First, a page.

No calculators. No pencils or pens. No fingers. No air writing.
(Gosh, I sound so negative!)
You’ll have some time to think about the multiplication problem on the screen. After a few minutes, I’d like volunteers to share the strategies they used to calculate the answer. Be ready to explain how you arrived at your answer. Right now, your method is more important than your answer. It’s OKAY to be wrong. We will all learn from hearing about different ways to do this multiplication. Everybody ready? Here we go!
I display on the screen. Everyone starts multiplying in their heads. One or two students get frustrated and reach for paper. I give a gentle reminder to do everything mentally. Some students finish quickly and exclaim “Got it!” I calmly state that there’s no rush to get an answer. After a minute or two, everyone looks ready to go.
Okay, let’s hear some strategies. Remember: I’m not really interested in the answer. I’m excited to hear how you got that answer.
“I knew that is and that is , so I added them and got .”
“I thought , and would be half of that. So it should be .”
“I did the times thing too, but half of is .”
“I did . Then I doubled it to get , and I added more to get .”
We only have about a minute left, so I project another problem. This time I want the class to calculate .
We’re almost out of time, but before we go, I want you to give this multiplication a try. You might think about using one of the strategies your classmates shared.
My curiosity gets the best of me, and I cut things short to hear some strategies.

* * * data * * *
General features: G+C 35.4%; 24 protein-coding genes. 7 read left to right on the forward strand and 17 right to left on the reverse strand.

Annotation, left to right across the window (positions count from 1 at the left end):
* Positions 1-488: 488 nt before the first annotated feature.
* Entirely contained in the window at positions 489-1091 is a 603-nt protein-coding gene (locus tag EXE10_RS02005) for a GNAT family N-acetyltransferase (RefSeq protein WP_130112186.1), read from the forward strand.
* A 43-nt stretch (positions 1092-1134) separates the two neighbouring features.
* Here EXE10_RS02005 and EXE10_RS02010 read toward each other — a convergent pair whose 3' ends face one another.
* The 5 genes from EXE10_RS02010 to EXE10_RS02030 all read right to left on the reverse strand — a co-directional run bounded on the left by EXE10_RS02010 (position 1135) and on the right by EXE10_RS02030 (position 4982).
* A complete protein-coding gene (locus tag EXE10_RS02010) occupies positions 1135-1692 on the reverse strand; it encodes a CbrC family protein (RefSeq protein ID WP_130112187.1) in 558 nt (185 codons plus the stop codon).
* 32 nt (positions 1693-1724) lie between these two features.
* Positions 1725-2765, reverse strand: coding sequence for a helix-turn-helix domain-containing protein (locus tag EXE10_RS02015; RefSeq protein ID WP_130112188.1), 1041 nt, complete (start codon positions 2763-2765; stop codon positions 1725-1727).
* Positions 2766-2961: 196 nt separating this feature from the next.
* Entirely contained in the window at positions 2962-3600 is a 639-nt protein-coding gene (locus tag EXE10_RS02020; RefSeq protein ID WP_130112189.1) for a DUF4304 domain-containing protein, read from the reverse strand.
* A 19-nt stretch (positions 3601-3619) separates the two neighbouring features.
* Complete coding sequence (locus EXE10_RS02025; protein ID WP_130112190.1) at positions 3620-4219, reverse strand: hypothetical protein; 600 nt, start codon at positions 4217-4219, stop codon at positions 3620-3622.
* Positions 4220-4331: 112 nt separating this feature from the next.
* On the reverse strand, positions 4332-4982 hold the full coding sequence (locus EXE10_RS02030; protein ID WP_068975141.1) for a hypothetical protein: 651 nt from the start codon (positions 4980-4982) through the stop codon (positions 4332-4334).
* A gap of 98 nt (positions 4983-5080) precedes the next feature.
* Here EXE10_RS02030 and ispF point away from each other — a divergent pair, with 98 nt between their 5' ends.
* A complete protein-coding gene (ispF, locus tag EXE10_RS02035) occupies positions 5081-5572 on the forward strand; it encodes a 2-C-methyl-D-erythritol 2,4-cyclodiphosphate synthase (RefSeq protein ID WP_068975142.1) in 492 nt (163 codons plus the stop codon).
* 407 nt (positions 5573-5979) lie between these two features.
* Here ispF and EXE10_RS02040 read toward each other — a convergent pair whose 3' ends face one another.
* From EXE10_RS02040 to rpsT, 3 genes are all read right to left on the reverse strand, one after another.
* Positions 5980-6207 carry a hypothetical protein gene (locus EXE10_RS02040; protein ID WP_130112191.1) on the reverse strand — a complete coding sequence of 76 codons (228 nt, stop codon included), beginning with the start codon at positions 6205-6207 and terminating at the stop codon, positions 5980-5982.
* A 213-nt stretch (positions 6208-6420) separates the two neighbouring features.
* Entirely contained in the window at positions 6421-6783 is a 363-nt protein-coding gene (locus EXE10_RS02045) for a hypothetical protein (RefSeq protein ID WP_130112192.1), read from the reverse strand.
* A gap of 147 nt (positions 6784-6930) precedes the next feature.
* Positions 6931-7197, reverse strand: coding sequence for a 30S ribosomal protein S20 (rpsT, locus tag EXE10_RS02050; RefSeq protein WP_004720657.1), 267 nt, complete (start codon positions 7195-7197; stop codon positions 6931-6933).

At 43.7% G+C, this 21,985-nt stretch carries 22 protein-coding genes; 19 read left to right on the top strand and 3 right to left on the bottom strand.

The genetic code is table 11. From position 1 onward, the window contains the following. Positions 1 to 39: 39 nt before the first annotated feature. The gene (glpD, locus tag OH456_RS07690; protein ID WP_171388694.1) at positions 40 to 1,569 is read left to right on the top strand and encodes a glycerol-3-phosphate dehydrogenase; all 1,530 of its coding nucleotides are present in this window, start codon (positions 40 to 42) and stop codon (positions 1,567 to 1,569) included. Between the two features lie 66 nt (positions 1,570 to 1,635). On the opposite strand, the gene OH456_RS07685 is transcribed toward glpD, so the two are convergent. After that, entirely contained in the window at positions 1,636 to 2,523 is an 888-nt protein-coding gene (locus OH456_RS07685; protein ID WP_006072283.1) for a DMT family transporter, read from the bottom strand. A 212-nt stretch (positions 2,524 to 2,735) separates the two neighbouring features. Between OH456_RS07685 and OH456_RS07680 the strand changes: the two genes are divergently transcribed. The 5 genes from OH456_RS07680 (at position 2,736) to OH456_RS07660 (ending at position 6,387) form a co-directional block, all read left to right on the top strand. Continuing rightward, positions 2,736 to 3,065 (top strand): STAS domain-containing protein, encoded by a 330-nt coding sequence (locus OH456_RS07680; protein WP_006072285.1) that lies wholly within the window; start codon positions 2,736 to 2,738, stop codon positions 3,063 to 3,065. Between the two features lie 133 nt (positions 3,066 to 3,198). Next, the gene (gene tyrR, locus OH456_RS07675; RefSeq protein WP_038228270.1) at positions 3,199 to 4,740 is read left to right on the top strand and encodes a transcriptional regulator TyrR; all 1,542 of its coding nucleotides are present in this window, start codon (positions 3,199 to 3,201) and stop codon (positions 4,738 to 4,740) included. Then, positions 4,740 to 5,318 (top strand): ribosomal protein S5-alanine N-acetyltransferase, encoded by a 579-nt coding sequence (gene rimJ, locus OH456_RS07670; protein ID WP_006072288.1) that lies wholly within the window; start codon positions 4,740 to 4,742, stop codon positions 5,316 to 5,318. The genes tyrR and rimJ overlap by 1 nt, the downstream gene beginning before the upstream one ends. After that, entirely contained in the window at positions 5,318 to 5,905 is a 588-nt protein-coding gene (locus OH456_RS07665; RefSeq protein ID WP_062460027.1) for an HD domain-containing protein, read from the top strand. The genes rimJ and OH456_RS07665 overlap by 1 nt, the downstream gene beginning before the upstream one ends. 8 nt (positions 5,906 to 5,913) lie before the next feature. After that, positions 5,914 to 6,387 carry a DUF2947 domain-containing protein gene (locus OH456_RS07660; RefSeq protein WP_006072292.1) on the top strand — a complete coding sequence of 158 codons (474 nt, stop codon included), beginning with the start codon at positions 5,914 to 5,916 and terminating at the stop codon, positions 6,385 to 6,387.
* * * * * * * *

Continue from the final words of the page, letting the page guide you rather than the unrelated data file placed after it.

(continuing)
“I did and and added them to get .”
“Wait! If , wouldn’t just be because you just add another .”
Nice work today, everyone. Enjoy the rest of your day!
Five minutes wasn’t enough time for the in-depth discussion I’d like to have. But these are 8th grade students, and I’m not sure how I can justify spending much more time on multiplication when we have so many other areas to work on. Besides, they’ll have calculators on the AIR test…which I don’t actually care about. I want to help every student strengthen his/her number sense. I just don’t know how to fill in all the gaps. I’d love to say that reinforcing multiplication strategies now will pay off in the long run – I know it will! Will it give me the same bang-for-my-buck that working on fractions or graphing or solving equations or so many other topics will?
(Interestingly, I saw these multiplication problems written on a few desks when I cleaned up my classroom at the end of the day. I’m intrigued that some students apparently wanted to get a correct answer so badly on a no-stakes activity.)
I stopped doing Mental Math Monday midway through the year. Mystery Monday took its place, and Get On My Fraction Level! involved some mental computation as well. So what’s the plan for this year? I’m not sure yet. Number sense has been a major area of weakness the past two years; I expect it to be one again this year. Perhaps a combination of these three routines will give me the results I’m looking for, and of course, I will continue looking for new ways to help my students develop their number sense.